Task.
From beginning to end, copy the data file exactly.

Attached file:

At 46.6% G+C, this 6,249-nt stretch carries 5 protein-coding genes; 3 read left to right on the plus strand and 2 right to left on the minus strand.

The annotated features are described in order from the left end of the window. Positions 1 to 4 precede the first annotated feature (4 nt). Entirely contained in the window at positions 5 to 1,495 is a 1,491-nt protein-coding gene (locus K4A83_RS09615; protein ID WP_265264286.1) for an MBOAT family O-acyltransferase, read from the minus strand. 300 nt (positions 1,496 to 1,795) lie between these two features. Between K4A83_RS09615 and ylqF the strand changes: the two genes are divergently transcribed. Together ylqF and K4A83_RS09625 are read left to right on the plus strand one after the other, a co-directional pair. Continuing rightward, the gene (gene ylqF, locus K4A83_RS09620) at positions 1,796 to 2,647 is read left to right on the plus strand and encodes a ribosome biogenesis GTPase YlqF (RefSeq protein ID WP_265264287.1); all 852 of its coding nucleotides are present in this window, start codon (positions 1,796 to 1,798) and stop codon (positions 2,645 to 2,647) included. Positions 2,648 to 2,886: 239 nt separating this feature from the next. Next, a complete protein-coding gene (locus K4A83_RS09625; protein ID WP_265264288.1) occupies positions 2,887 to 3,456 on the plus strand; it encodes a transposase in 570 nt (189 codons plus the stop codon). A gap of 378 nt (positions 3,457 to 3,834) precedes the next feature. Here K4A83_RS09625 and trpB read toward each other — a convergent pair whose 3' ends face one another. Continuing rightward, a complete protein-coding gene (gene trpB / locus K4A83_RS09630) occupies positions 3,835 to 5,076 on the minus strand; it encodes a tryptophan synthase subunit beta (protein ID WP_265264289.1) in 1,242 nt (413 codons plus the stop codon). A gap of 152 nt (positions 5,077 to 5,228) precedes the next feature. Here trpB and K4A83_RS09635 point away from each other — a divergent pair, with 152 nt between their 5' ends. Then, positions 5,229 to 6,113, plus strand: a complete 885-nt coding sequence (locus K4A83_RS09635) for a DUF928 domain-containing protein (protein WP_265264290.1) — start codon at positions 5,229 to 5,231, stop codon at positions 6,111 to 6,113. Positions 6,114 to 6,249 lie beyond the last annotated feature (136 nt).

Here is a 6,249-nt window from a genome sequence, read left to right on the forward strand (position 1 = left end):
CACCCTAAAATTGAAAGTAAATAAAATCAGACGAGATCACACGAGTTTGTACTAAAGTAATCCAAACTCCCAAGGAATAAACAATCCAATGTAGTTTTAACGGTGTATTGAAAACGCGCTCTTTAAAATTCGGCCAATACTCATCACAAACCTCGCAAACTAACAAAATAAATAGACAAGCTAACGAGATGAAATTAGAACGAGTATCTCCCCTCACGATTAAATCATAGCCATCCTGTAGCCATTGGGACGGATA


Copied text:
At 46.6% G+C, this 6,249-nt stretch carries 5 protein-coding genes; 3 read left to right on the plus strand and 2 right to left on the minus strand.

The annotated features are described in order from the left end of the window. Positions 1 to 4 precede the first annotated feature (4 nt). Entirely contained in the window at positions 5 to 1,495 is a 1,491-nt protein-coding gene (locus K4A83_RS09615; protein ID WP_265264286.1) for an MBOAT family O-acyltransferase, read from the minus strand. 300 nt (positions 1,496 to 1,795) lie between these two features. Between K4A83_RS09615 and ylqF the strand changes: the two genes are divergently transcribed. Together ylqF and K4A83_RS09625 are read left to right on the plus strand one after the other, a co-directional pair. Continuing rightward, the gene (gene ylqF, locus K4A83_RS09620) at positions 1,796 to 2,647 is read left to right on the plus strand and encodes a ribosome biogenesis GTPase YlqF (RefSeq protein ID WP_265264287.1); all 852 of its coding nucleotides are present in this window, start codon (positions 1,796 to 1,798) and stop codon (positions 2,645 to 2,647) included. Positions 2,648 to 2,886: 239 nt separating this feature from the next. Next, a complete protein-coding gene (locus K4A83_RS09625; protein ID WP_265264288.1) occupies positions 2,887 to 3,456 on the plus strand; it encodes a transposase in 570 nt (189 codons plus the stop codon). A gap of 378 nt (positions 3,457 to 3,834) precedes the next feature. Here K4A83_RS09625 and trpB read toward each other — a convergent pair whose 3' ends face one another. Continuing rightward, a complete protein-coding gene (gene trpB / locus K4A83_RS09630) occupies positions 3,835 to 5,076 on the minus strand; it encodes a tryptophan synthase subunit beta (protein ID WP_265264289.1) in 1,242 nt (413 codons plus the stop codon). A gap of 152 nt (positions 5,077 to 5,228) precedes the next feature. Here trpB and K4A83_RS09635 point away from each other — a divergent pair, with 152 nt between their 5' ends. Then, positions 5,229 to 6,113, plus strand: a complete 885-nt coding sequence (locus K4A83_RS09635) for a DUF928 domain-containing protein (protein WP_265264290.1) — start codon at positions 5,229 to 5,231, stop codon at positions 6,111 to 6,113. Positions 6,114 to 6,249 lie beyond the last annotated feature (136 nt).

Here is a 6,249-nt window from a genome sequence, read left to right on the forward strand (position 1 = left end):
CACCCTAAAATTGAAAGTAAATAAAATCAGACGAGATCACACGAGTTTGTACTAAAGTAATCCAAACTCCCAAGGAATAAACAATCCAATGTAGTTTTAACGGTGTATTGAAAACGCGCTCTTTAAAATTCGGCCAATACTCATCACAAACCTCGCAAACTAACAAAATAAATAGACAAGCTAACGAGATGAAATTAGAACGAGTATCTCCCCTCACGATTAAATCATAGCCATCCTGTAGCCATTGGGACGGATA